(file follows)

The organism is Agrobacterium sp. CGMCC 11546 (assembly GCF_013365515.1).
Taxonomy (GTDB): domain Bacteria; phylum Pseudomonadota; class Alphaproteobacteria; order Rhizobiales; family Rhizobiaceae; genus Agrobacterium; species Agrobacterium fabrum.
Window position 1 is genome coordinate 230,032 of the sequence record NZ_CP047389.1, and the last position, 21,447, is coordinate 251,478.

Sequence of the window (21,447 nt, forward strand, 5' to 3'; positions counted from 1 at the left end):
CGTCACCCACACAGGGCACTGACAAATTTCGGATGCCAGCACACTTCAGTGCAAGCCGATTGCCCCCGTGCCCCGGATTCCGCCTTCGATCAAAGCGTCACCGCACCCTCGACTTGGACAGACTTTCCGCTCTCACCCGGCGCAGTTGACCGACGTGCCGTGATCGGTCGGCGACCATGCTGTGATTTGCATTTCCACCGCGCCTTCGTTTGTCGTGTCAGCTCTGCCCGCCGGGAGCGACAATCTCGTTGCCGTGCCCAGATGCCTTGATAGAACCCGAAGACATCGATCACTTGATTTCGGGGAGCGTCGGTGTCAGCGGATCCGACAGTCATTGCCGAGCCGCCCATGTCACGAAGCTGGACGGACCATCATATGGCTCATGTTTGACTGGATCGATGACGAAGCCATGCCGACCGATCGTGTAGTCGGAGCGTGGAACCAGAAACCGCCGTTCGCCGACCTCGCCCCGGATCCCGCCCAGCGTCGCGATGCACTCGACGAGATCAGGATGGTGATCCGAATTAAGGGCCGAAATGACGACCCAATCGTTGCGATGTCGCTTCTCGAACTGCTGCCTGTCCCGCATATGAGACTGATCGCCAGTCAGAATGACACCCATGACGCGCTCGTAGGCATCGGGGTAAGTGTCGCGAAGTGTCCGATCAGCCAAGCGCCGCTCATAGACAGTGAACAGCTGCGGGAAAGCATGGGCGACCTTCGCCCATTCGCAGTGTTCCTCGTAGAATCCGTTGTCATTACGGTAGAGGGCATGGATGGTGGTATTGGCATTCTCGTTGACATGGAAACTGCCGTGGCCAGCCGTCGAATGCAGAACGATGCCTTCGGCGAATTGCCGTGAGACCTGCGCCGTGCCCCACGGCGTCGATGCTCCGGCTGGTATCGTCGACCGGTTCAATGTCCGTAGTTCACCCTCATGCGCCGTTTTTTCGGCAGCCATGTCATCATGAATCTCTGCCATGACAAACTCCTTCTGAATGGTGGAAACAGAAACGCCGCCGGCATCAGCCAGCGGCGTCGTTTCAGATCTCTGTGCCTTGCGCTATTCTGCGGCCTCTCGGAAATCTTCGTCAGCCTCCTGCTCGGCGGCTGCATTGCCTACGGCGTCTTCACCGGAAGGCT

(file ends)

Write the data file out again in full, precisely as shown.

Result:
The organism is Agrobacterium sp. CGMCC 11546 (assembly GCF_013365515.1).
Taxonomy (GTDB): domain Bacteria; phylum Pseudomonadota; class Alphaproteobacteria; order Rhizobiales; family Rhizobiaceae; genus Agrobacterium; species Agrobacterium fabrum.
Window position 1 is genome coordinate 230,032 of the sequence record NZ_CP047389.1, and the last position, 21,447, is coordinate 251,478.

Sequence of the window (21,447 nt, forward strand, 5' to 3'; positions counted from 1 at the left end):
CGTCACCCACACAGGGCACTGACAAATTTCGGATGCCAGCACACTTCAGTGCAAGCCGATTGCCCCCGTGCCCCGGATTCCGCCTTCGATCAAAGCGTCACCGCACCCTCGACTTGGACAGACTTTCCGCTCTCACCCGGCGCAGTTGACCGACGTGCCGTGATCGGTCGGCGACCATGCTGTGATTTGCATTTCCACCGCGCCTTCGTTTGTCGTGTCAGCTCTGCCCGCCGGGAGCGACAATCTCGTTGCCGTGCCCAGATGCCTTGATAGAACCCGAAGACATCGATCACTTGATTTCGGGGAGCGTCGGTGTCAGCGGATCCGACAGTCATTGCCGAGCCGCCCATGTCACGAAGCTGGACGGACCATCATATGGCTCATGTTTGACTGGATCGATGACGAAGCCATGCCGACCGATCGTGTAGTCGGAGCGTGGAACCAGAAACCGCCGTTCGCCGACCTCGCCCCGGATCCCGCCCAGCGTCGCGATGCACTCGACGAGATCAGGATGGTGATCCGAATTAAGGGCCGAAATGACGACCCAATCGTTGCGATGTCGCTTCTCGAACTGCTGCCTGTCCCGCATATGAGACTGATCGCCAGTCAGAATGACACCCATGACGCGCTCGTAGGCATCGGGGTAAGTGTCGCGAAGTGTCCGATCAGCCAAGCGCCGCTCATAGACAGTGAACAGCTGCGGGAAAGCATGGGCGACCTTCGCCCATTCGCAGTGTTCCTCGTAGAATCCGTTGTCATTACGGTAGAGGGCATGGATGGTGGTATTGGCATTCTCGTTGACATGGAAACTGCCGTGGCCAGCCGTCGAATGCAGAACGATGCCTTCGGCGAATTGCCGTGAGACCTGCGCCGTGCCCCACGGCGTCGATGCTCCGGCTGGTATCGTCGACCGGTTCAATGTCCGTAGTTCACCCTCATGCGCCGTTTTTTCGGCAGCCATGTCATCATGAATCTCTGCCATGACAAACTCCTTCTGAATGGTGGAAACAGAAACGCCGCCGGCATCAGCCAGCGGCGTCGTTTCAGATCTCTGTGCCTTGCGCTATTCTGCGGCCTCTCGGAAATCTTCGTCAGCCTCCTGCTCGGCGGCTGCATTGCCTACGGCGTCTTCACCGGAAGGCT